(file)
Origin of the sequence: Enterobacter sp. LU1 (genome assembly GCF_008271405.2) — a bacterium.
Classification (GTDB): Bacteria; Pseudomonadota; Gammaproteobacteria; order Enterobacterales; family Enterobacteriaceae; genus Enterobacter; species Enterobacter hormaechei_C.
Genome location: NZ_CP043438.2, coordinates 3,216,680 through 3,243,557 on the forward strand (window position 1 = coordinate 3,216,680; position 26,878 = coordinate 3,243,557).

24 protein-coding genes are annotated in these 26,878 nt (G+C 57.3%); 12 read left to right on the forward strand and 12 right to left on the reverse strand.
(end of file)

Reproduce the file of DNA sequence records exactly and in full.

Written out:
Origin of the sequence: Enterobacter sp. LU1 (genome assembly GCF_008271405.2) — a bacterium.
Classification (GTDB): Bacteria; Pseudomonadota; Gammaproteobacteria; order Enterobacterales; family Enterobacteriaceae; genus Enterobacter; species Enterobacter hormaechei_C.
Genome location: NZ_CP043438.2, coordinates 3,216,680 through 3,243,557 on the forward strand (window position 1 = coordinate 3,216,680; position 26,878 = coordinate 3,243,557).

24 protein-coding genes are annotated in these 26,878 nt (G+C 57.3%); 12 read left to right on the forward strand and 12 right to left on the reverse strand.